Chesapeake 3.25 x 3.75 Graphite on Mylar
We were floating on the Chesapeake Bay, on a 31 foot Cape Dory Sail Boat with friends who are more like family – over twenty five years ago – when I snapped the reference photo for this drawing. She’s on the bow of the boat, dreaming of dolphins and bioluminescent dinoflagellates sparkling off the hull of the boat at night. I have loved the light and the peaceful slumber captured in the image all this time, and I still stop and smile every time I flip through the photos from that chapter in my life.
I’ll have two pieces (see below) exhibited in the First Annual Works on Paper Group Show “Delicate & Dazzling” at Laura Segil Fine Art in Old Town Monrovia (CA, 91016) July 10 – Aug 7. The Artists’ Reception is this Saturday, July 10 from 5:00 – 7:00pm. Come and say hello.
Arzelia at Sixteen (Monotype & Waercolor)on the left, and Nested (Watercolor on paper) on the right, will both be shown at Laura Segil Fine Art.
This past March, I started an informal survey of all the art I’ve collected online; one piece with each new blog post. This whimsical little graphite drawing was purchased in 2006 on Ebay from Bulgarian Artist Aleksandar Aleksov – known as Sasho. I should have scanned it before I framed it, because this scan from his cafe press shop where I pulled this image doesn’t do the drawing justice. The detail in the original is beautiful, and incredibly delicate. My affinity for books, cats, birds and European flavored story-telling are all sewn up neatly in this simple but enchanting little piece of art. It hangs near my desk in my studio, and I love it. You can see more of Sasho’s originals & prints in his Cafe Press Store, and his Etsy Shop. Happy shopping. 🙂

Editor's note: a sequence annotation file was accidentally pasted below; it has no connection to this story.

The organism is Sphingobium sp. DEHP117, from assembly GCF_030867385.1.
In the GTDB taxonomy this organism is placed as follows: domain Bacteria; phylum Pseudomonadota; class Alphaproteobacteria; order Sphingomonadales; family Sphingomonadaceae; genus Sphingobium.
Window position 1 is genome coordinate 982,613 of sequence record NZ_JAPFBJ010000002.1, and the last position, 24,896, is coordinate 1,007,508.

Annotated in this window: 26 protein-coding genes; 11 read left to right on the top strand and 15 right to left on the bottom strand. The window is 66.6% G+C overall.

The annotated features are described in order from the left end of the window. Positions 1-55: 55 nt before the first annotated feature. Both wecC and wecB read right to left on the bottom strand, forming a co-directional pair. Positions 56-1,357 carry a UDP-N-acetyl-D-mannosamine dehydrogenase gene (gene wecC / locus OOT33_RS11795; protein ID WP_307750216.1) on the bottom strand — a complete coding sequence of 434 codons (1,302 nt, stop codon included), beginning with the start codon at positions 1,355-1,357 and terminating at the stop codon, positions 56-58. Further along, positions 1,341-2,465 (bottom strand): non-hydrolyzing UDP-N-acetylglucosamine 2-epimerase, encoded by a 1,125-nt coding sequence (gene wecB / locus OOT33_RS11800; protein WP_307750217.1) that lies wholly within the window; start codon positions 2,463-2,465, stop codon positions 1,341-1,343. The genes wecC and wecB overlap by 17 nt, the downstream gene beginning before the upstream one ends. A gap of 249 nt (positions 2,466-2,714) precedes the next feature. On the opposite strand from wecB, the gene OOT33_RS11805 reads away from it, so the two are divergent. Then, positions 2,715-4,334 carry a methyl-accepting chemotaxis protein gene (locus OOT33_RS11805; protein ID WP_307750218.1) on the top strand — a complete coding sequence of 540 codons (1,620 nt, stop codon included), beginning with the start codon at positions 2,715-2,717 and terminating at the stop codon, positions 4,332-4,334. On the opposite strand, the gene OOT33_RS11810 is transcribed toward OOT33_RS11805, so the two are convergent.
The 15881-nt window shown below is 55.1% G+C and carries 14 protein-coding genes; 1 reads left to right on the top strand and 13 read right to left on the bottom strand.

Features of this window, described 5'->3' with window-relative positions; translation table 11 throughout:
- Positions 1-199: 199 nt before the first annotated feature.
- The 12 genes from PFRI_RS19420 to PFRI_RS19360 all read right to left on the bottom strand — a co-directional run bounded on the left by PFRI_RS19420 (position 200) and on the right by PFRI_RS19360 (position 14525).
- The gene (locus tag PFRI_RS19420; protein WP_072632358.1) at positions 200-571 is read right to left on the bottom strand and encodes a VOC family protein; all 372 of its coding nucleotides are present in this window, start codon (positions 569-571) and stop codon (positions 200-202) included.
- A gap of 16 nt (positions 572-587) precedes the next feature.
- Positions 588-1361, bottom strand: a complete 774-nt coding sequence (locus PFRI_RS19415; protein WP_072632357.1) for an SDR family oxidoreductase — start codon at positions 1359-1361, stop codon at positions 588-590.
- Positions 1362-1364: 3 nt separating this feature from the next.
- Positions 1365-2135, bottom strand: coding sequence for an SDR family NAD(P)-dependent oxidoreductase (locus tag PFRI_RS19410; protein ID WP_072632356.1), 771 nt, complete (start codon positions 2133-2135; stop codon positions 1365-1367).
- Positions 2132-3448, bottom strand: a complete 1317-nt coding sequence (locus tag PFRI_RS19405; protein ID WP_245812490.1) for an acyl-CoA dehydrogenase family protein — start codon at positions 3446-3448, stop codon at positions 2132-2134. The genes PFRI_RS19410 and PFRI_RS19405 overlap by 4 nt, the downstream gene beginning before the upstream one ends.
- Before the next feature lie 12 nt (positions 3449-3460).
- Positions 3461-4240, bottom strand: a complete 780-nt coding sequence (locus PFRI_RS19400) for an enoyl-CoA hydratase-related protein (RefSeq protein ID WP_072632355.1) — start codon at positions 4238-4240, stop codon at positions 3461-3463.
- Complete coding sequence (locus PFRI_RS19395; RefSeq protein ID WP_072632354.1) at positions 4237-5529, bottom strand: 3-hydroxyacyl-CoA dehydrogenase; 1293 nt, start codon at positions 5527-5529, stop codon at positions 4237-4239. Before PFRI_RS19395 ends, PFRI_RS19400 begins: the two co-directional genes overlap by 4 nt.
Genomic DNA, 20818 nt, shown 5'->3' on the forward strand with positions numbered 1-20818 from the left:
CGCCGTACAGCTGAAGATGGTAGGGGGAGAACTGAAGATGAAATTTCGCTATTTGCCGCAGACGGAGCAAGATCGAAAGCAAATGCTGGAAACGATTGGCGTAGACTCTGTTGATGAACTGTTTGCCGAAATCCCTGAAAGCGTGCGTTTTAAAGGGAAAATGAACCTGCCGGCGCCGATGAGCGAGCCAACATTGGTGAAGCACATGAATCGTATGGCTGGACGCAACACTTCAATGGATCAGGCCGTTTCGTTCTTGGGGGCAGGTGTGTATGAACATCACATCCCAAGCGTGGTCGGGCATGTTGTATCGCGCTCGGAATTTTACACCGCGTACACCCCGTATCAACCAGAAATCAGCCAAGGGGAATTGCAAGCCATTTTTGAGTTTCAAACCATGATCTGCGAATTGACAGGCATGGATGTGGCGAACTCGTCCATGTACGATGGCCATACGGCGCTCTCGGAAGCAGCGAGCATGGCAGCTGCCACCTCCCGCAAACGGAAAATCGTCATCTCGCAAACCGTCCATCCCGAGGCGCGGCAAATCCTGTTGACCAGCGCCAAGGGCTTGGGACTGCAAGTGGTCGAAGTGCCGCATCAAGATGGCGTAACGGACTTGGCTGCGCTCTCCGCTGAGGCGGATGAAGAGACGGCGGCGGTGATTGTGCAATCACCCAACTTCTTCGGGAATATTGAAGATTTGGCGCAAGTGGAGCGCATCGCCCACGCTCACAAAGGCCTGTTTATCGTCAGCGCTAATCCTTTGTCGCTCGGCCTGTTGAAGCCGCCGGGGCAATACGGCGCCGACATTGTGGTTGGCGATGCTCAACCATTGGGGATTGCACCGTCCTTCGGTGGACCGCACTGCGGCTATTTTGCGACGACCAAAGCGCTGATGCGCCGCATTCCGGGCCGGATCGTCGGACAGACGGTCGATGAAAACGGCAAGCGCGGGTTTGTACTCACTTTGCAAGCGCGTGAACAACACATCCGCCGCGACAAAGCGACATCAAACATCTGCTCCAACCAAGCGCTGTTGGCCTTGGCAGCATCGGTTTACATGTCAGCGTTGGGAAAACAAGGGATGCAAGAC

One can always acquire the additional knowledge and information that go into the production of a work of art, but – and I insist on this point – no will, no perseverance, no obstinacy during one’s later years, can ever make good a lack of practice. And is there any anguish like that of the artist who feels the realization of his dream compromised by the impotence of his execution?
~William Bouguereau 1885